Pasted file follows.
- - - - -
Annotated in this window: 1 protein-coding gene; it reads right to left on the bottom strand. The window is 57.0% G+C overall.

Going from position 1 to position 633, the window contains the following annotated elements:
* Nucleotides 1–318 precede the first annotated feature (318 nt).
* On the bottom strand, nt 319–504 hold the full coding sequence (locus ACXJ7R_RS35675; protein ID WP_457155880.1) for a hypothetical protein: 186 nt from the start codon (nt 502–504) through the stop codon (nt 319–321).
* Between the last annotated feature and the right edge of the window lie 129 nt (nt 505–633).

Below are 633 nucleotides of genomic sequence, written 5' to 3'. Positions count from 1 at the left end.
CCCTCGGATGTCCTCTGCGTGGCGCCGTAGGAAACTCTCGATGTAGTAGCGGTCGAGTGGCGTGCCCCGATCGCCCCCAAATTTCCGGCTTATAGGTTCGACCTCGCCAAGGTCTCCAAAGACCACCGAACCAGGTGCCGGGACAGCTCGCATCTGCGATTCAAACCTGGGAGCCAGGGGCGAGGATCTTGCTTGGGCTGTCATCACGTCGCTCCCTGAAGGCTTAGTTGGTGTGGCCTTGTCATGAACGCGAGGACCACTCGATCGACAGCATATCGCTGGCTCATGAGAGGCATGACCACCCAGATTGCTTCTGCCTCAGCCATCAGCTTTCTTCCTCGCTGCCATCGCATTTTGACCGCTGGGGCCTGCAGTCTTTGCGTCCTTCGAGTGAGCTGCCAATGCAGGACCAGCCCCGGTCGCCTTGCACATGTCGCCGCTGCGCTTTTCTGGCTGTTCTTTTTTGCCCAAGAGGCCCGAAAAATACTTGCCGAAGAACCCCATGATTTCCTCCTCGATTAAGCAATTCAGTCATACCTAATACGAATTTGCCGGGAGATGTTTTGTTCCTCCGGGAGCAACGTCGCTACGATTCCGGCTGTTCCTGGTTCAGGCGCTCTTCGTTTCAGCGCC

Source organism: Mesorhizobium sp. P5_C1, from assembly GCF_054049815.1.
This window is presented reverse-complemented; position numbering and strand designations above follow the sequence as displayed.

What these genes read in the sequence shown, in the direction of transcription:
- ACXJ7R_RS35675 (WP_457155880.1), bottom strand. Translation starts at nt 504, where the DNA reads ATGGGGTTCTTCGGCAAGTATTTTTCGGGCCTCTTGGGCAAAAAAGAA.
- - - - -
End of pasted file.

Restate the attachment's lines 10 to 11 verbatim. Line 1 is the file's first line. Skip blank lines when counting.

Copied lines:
What these genes read in the sequence shown, in the direction of transcription:
- ACXJ7R_RS35675 (WP_457155880.1), bottom strand. Translation starts at nt 504, where the DNA reads ATGGGGTTCTTCGGCAAGTATTTTTCGGGCCTCTTGGGCAAAAAAGAA.